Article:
God’s saving grace is sovereign grace. That means so many things! It means that election is gracious rather than meritorious (Eph 1:6); election is unconditional because it is all of God’s gracious good pleasure. Regeneration is gracious: we were dead in sin, but God graciously gave us new life in Christ (Eph. 2:5). Justification is not by works, but by grace alone (Titus 3:7). God preserves his people and brings them to glory solely by grace (Acts 20:32; 2 Thes. 2:16). We can’t even take credit for the good works that we actually do. If we do good works, it is because God is graciously at work in us to work (1 Cor. 15:10; Eph. 2:10). The road to heaven is paved with grace, we walk that road by grace, and we “cross over Jordan” by grace. I appreciate Anthony Hoekema’s comments on this in Saved by Grace:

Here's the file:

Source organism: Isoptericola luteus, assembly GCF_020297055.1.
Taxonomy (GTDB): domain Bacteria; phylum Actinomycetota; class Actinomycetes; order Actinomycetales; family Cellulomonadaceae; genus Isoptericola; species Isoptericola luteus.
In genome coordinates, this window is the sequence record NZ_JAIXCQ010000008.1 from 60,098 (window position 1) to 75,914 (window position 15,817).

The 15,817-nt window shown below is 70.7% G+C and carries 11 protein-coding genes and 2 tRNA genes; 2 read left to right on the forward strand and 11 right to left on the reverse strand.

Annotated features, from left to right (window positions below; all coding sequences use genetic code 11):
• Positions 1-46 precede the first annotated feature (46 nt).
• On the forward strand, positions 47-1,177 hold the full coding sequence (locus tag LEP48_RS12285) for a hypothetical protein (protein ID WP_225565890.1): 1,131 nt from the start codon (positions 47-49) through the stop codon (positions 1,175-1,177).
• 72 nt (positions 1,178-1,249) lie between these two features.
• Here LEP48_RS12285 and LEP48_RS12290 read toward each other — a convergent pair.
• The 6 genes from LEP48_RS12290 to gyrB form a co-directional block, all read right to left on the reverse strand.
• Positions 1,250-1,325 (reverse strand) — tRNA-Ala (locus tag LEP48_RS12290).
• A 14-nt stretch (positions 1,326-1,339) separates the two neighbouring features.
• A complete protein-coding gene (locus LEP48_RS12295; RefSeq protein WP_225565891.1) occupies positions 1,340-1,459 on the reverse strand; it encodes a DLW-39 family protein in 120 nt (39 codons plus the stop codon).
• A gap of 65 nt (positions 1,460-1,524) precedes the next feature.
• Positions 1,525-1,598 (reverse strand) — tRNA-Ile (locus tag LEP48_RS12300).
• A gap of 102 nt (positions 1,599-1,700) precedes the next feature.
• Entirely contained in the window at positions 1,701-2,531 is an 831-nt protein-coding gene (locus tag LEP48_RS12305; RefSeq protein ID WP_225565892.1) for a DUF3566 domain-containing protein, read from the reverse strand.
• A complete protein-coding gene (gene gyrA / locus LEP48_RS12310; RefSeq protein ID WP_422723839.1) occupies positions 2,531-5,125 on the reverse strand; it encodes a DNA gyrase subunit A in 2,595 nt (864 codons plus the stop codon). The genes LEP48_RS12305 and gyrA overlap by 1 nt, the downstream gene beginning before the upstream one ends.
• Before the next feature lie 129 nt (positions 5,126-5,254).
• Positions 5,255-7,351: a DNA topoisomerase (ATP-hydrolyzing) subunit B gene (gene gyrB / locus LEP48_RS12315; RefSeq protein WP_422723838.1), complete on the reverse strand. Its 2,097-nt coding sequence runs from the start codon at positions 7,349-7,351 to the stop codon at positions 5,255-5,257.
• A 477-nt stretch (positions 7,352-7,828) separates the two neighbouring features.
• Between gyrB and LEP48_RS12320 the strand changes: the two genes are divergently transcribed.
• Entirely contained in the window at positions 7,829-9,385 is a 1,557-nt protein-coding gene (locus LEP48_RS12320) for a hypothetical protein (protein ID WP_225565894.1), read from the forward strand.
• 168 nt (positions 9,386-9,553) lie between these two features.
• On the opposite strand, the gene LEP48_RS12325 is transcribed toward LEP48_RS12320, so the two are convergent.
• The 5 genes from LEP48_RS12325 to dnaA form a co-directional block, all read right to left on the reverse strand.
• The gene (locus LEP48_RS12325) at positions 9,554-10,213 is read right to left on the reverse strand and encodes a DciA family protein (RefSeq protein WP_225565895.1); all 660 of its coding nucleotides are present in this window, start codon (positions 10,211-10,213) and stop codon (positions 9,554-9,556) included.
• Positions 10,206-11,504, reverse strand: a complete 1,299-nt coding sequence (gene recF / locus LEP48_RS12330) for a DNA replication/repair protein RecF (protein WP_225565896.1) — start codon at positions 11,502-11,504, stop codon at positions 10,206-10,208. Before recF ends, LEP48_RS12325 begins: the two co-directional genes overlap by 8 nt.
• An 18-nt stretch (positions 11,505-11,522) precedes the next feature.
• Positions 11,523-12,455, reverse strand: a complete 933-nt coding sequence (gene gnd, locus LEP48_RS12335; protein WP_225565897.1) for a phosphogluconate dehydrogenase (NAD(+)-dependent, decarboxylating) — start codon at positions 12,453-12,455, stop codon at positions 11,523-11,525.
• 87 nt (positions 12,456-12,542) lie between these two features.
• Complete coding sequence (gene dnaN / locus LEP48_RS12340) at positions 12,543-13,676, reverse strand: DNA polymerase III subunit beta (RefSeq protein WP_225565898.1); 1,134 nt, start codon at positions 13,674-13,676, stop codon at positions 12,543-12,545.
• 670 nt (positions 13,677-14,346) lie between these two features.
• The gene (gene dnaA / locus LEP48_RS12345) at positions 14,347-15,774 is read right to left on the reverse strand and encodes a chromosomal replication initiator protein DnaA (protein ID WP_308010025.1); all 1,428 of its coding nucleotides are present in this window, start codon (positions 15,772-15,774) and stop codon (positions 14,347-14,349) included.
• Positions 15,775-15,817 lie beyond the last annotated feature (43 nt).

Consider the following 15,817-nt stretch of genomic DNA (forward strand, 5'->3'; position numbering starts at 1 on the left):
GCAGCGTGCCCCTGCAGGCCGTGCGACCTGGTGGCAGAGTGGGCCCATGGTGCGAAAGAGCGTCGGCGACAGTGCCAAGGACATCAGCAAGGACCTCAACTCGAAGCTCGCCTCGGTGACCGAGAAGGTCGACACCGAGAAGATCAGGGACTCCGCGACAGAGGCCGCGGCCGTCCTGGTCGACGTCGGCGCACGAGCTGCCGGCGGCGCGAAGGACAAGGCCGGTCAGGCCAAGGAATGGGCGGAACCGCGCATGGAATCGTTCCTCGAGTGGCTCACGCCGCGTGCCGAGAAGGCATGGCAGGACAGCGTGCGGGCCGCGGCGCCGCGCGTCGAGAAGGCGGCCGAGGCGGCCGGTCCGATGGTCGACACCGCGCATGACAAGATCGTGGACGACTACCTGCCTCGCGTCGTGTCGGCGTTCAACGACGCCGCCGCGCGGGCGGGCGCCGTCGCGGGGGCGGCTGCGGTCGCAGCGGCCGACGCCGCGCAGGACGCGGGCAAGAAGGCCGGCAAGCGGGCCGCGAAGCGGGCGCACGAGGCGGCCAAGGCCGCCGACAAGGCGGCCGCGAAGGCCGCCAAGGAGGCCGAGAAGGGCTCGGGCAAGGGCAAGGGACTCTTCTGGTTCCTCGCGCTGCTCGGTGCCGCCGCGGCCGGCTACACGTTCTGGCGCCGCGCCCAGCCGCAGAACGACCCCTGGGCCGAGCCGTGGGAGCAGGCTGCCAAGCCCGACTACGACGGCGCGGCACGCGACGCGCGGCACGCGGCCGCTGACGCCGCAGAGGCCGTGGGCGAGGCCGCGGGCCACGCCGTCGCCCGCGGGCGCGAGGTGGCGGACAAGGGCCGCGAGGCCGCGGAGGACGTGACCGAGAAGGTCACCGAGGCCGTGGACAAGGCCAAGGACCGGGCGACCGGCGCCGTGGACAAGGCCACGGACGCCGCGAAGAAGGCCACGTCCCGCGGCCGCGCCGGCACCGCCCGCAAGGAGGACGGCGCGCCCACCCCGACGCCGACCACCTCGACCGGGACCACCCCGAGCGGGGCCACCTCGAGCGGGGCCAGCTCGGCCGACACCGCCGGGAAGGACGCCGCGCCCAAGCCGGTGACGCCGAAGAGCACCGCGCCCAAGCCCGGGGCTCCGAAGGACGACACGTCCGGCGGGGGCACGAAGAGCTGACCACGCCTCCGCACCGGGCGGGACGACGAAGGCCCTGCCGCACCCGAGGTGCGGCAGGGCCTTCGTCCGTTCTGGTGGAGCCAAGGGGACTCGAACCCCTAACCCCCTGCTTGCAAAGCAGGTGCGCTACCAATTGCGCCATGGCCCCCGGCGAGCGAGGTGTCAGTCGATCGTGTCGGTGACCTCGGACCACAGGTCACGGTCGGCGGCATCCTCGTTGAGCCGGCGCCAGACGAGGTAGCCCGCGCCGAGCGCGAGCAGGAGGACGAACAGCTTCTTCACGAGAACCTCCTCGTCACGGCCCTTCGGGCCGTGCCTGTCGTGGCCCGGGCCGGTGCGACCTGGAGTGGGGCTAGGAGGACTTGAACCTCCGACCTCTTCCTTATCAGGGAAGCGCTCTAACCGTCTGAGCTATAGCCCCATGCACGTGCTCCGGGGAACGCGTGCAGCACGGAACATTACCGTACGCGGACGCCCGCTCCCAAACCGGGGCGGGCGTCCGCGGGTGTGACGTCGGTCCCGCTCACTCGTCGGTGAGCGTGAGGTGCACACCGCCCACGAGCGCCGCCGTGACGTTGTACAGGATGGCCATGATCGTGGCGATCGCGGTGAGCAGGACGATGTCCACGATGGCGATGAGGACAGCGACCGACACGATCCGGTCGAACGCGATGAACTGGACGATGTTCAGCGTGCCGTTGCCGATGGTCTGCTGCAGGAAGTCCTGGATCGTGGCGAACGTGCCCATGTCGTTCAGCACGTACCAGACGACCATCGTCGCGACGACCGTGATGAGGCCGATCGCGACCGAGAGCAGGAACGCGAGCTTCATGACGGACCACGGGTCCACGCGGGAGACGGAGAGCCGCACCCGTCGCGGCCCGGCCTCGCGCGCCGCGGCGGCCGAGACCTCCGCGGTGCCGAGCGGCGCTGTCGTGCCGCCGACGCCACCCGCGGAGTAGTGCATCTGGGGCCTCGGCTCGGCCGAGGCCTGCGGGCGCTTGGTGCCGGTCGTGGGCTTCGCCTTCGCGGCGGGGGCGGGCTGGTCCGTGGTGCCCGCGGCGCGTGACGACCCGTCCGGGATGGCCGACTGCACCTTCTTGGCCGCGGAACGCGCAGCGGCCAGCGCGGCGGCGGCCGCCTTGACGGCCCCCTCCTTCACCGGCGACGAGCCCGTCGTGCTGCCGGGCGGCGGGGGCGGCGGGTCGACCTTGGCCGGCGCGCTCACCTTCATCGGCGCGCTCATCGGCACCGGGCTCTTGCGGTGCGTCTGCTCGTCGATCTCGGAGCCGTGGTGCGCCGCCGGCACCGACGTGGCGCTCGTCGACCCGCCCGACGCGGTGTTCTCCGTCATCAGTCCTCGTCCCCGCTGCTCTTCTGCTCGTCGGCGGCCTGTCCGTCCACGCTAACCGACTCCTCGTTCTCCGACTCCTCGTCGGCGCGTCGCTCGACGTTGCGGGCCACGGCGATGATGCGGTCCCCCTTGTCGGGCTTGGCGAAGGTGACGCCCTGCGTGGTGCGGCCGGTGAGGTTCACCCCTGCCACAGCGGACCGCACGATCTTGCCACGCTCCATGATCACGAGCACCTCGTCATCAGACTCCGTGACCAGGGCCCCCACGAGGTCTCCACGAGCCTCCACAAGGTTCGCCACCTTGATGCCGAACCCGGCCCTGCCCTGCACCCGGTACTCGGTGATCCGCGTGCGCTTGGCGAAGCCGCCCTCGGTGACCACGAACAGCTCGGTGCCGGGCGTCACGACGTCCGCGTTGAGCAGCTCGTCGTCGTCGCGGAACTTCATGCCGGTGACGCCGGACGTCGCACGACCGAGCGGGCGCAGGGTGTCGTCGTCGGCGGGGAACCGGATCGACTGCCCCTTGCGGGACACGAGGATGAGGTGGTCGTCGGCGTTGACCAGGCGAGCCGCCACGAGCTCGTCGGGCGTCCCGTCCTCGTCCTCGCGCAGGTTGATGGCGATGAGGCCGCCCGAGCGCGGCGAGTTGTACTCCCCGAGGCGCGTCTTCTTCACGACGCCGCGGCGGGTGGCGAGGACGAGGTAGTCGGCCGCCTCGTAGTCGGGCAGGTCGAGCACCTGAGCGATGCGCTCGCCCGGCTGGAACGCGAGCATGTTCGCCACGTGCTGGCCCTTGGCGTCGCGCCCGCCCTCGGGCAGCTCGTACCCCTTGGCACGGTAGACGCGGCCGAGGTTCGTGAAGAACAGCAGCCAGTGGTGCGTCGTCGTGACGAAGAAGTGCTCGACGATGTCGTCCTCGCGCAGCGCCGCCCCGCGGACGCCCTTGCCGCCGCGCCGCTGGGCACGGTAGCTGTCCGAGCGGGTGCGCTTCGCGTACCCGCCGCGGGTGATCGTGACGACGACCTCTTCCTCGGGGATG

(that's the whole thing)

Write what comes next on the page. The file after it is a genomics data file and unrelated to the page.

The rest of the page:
The saving grace of God in the strict sense of the word is not universal but particular, being bestowed only on God’s elect (those who have been chosen by him in Christ to salvation). God’s saving grace is therefore efficacious and unlosable. This does not mean that, left to themselves, believers could not drift away from God, but it does mean that God will not permit his chosen ones to lose their salvation. The spiritual security of believers, therefore, depends primarily not on their hold of God but on God’s hold of them.
Yes! In Reformed theology “saved by grace alone” means “not by works at all.” Salvation is all of the Lord, it is all of grace, and all the glory goes to God!
The above quote is found in Saved by Grace, p. 4.